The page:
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Letters

Matthew Schmitz aptly describes “Biden’s Collegiate Catholicism” (April 2024) in two senses. First, Biden’s agenda takes its ideological cues from, and serves the class interests of, the “most formidable redoubts of Democratic power”: the universities. Second, Biden’s politics embody . . . . Continue Reading »

Pro-Life Politics After Dobbs

Dobbs v. Jackson Women’s Health Organization was a great victory for the pro-life cause. Prior to the 2022 decision, dubious constitutional interpretation by the Supreme Court had impeded any effective limits to abortion. And it had given us a Constitution that was—as William Lloyd . . . . Continue Reading »

Stay in My Heart

On a spring day seven years ago I was driving across Coney Island Avenue in Brooklyn feeling unusually right with the world. I felt peaceful and uplifted because I had, a few days before, settled in my mind a difficult, painful question: I would eventually leave my husband. We had children . . . . Continue Reading »

Theology of Immigration

Speaking to a gymnasium full of high schoolers in 2015, Angela Merkel sought to explain why Germany needed to close its borders to the tide of Syrian refugees. She was brought up short by Reem Sahwil, a refugee girl facing deportation. The girl’s tears accomplished what no lobbyist or newspaper . . . . Continue Reading »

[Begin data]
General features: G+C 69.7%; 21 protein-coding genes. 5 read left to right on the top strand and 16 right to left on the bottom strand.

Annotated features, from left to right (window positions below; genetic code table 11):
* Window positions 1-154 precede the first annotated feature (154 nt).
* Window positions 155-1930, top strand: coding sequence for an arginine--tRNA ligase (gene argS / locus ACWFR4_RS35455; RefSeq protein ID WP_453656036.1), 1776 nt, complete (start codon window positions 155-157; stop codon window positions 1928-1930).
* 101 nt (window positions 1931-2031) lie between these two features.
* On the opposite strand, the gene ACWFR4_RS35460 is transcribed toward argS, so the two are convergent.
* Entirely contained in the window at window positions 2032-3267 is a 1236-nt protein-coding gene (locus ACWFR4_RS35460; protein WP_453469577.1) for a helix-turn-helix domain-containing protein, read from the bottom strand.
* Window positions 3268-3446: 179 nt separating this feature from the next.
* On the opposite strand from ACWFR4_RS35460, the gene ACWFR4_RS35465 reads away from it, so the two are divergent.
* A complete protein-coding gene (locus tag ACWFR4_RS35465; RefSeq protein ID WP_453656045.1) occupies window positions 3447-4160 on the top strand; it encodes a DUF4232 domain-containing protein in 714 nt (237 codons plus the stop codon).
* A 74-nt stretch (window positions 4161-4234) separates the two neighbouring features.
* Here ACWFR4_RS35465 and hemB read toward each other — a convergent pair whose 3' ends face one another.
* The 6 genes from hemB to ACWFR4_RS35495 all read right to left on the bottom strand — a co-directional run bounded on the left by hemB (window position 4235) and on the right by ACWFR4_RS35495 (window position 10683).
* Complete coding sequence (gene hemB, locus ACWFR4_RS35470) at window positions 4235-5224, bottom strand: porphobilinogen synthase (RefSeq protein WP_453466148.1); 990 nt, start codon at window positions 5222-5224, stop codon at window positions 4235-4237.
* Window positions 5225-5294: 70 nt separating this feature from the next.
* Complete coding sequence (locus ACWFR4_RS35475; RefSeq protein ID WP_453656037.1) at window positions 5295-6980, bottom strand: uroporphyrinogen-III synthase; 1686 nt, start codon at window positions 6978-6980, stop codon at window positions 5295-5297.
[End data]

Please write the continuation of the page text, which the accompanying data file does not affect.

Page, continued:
Damaged Goods

What is the purpose of the Christian life? Or of any life? Ephraim Radner proposes an answer: “mortal goods.” These he defines as “the sustained realities and possibilities of birth, growth, nurture, generation, weakening, caring and dying.” The tending and conservation of these goods, . . . . Continue Reading »

Criminal Omissions

Matthew Martens, a career attorney and an evangelical, believes that criminal justice needs a new ethic, specifically, a Christian one. Drawing on a range of theological and biblical texts, he argues that we should “conform such a system to Scripture”—that is, to “Christ’s love for . . . . Continue Reading »

Diagnosing Disaster

“Why Did We Destroy Europe?” It’s an arresting title, chosen by Michael Polanyi for a 1970 essay that looks back on the conflagrations that consumed Europe between 1914 and 1945. (The essay can be found in Society, Economics & Philosophy, a posthumous volume of selected papers by . . . . Continue Reading »

Those People

Sometimes I will exclaim, when dealing with irritating and difficult people on the phone, “What’s wrong with these people?” Actually I do this a lot, not just on the other end of the phone, but in the face of this or that author, car driver, or person standing ahead of me in the cashier’s . . . . Continue Reading »

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